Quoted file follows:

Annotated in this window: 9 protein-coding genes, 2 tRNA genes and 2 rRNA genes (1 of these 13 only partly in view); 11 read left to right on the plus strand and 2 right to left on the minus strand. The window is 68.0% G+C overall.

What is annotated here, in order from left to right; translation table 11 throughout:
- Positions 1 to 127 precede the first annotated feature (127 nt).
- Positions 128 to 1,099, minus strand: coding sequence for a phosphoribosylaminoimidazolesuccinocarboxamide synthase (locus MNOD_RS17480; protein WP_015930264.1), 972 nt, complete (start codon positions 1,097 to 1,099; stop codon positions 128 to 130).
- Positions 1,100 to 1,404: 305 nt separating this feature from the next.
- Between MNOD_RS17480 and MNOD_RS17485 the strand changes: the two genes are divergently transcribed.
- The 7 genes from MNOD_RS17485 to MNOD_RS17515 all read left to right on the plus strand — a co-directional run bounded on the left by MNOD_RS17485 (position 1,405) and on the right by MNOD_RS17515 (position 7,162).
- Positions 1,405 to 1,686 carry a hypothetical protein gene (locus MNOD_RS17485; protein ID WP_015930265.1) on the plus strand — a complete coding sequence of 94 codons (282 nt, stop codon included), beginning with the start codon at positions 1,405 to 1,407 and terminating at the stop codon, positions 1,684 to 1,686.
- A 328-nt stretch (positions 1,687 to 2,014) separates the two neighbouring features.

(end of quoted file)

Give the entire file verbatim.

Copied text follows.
Annotated in this window: 9 protein-coding genes, 2 tRNA genes and 2 rRNA genes (1 of these 13 only partly in view); 11 read left to right on the plus strand and 2 right to left on the minus strand. The window is 68.0% G+C overall.

What is annotated here, in order from left to right; translation table 11 throughout:
- Positions 1 to 127 precede the first annotated feature (127 nt).
- Positions 128 to 1,099, minus strand: coding sequence for a phosphoribosylaminoimidazolesuccinocarboxamide synthase (locus MNOD_RS17480; protein WP_015930264.1), 972 nt, complete (start codon positions 1,097 to 1,099; stop codon positions 128 to 130).
- Positions 1,100 to 1,404: 305 nt separating this feature from the next.
- Between MNOD_RS17480 and MNOD_RS17485 the strand changes: the two genes are divergently transcribed.
- The 7 genes from MNOD_RS17485 to MNOD_RS17515 all read left to right on the plus strand — a co-directional run bounded on the left by MNOD_RS17485 (position 1,405) and on the right by MNOD_RS17515 (position 7,162).
- Positions 1,405 to 1,686 carry a hypothetical protein gene (locus MNOD_RS17485; protein ID WP_015930265.1) on the plus strand — a complete coding sequence of 94 codons (282 nt, stop codon included), beginning with the start codon at positions 1,405 to 1,407 and terminating at the stop codon, positions 1,684 to 1,686.
- A 328-nt stretch (positions 1,687 to 2,014) separates the two neighbouring features.